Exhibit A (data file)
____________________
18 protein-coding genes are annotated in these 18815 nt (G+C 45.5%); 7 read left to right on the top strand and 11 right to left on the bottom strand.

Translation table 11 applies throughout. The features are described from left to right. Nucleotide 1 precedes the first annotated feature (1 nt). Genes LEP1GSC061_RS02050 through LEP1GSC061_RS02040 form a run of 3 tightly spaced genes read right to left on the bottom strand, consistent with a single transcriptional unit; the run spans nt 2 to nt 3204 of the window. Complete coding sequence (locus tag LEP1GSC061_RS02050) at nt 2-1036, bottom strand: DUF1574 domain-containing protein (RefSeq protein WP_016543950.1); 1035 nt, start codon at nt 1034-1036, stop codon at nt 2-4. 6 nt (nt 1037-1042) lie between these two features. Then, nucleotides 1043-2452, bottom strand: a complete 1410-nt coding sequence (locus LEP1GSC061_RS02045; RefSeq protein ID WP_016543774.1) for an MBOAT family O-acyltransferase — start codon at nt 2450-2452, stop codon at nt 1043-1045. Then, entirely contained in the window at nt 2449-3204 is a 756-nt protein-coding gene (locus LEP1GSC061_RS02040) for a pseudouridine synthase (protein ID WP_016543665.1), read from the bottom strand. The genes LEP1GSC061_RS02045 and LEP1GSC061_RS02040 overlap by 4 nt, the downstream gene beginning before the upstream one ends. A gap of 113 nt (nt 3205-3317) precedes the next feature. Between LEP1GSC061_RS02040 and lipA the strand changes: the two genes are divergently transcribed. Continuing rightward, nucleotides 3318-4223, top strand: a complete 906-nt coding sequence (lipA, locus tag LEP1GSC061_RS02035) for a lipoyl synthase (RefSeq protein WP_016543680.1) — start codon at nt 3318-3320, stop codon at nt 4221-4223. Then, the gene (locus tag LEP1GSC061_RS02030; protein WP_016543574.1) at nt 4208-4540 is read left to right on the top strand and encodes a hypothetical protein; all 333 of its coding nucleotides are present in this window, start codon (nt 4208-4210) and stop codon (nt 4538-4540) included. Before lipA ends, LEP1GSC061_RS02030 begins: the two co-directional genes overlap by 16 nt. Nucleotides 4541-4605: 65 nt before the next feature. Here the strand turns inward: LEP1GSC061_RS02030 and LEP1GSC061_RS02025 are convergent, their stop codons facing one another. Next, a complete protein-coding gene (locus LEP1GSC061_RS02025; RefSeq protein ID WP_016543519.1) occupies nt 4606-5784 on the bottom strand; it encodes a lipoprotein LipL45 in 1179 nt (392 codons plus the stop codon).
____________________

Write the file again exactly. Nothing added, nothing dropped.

18 protein-coding genes are annotated in these 18815 nt (G+C 45.5%); 7 read left to right on the top strand and 11 right to left on the bottom strand.

Translation table 11 applies throughout. The features are described from left to right. Nucleotide 1 precedes the first annotated feature (1 nt). Genes LEP1GSC061_RS02050 through LEP1GSC061_RS02040 form a run of 3 tightly spaced genes read right to left on the bottom strand, consistent with a single transcriptional unit; the run spans nt 2 to nt 3204 of the window. Complete coding sequence (locus tag LEP1GSC061_RS02050) at nt 2-1036, bottom strand: DUF1574 domain-containing protein (RefSeq protein WP_016543950.1); 1035 nt, start codon at nt 1034-1036, stop codon at nt 2-4. 6 nt (nt 1037-1042) lie between these two features. Then, nucleotides 1043-2452, bottom strand: a complete 1410-nt coding sequence (locus LEP1GSC061_RS02045; RefSeq protein ID WP_016543774.1) for an MBOAT family O-acyltransferase — start codon at nt 2450-2452, stop codon at nt 1043-1045. Then, entirely contained in the window at nt 2449-3204 is a 756-nt protein-coding gene (locus LEP1GSC061_RS02040) for a pseudouridine synthase (protein ID WP_016543665.1), read from the bottom strand. The genes LEP1GSC061_RS02045 and LEP1GSC061_RS02040 overlap by 4 nt, the downstream gene beginning before the upstream one ends. A gap of 113 nt (nt 3205-3317) precedes the next feature. Between LEP1GSC061_RS02040 and lipA the strand changes: the two genes are divergently transcribed. Continuing rightward, nucleotides 3318-4223, top strand: a complete 906-nt coding sequence (lipA, locus tag LEP1GSC061_RS02035) for a lipoyl synthase (RefSeq protein WP_016543680.1) — start codon at nt 3318-3320, stop codon at nt 4221-4223. Then, the gene (locus tag LEP1GSC061_RS02030; protein WP_016543574.1) at nt 4208-4540 is read left to right on the top strand and encodes a hypothetical protein; all 333 of its coding nucleotides are present in this window, start codon (nt 4208-4210) and stop codon (nt 4538-4540) included. Before lipA ends, LEP1GSC061_RS02030 begins: the two co-directional genes overlap by 16 nt. Nucleotides 4541-4605: 65 nt before the next feature. Here the strand turns inward: LEP1GSC061_RS02030 and LEP1GSC061_RS02025 are convergent, their stop codons facing one another. Next, a complete protein-coding gene (locus LEP1GSC061_RS02025; RefSeq protein ID WP_016543519.1) occupies nt 4606-5784 on the bottom strand; it encodes a lipoprotein LipL45 in 1179 nt (392 codons plus the stop codon).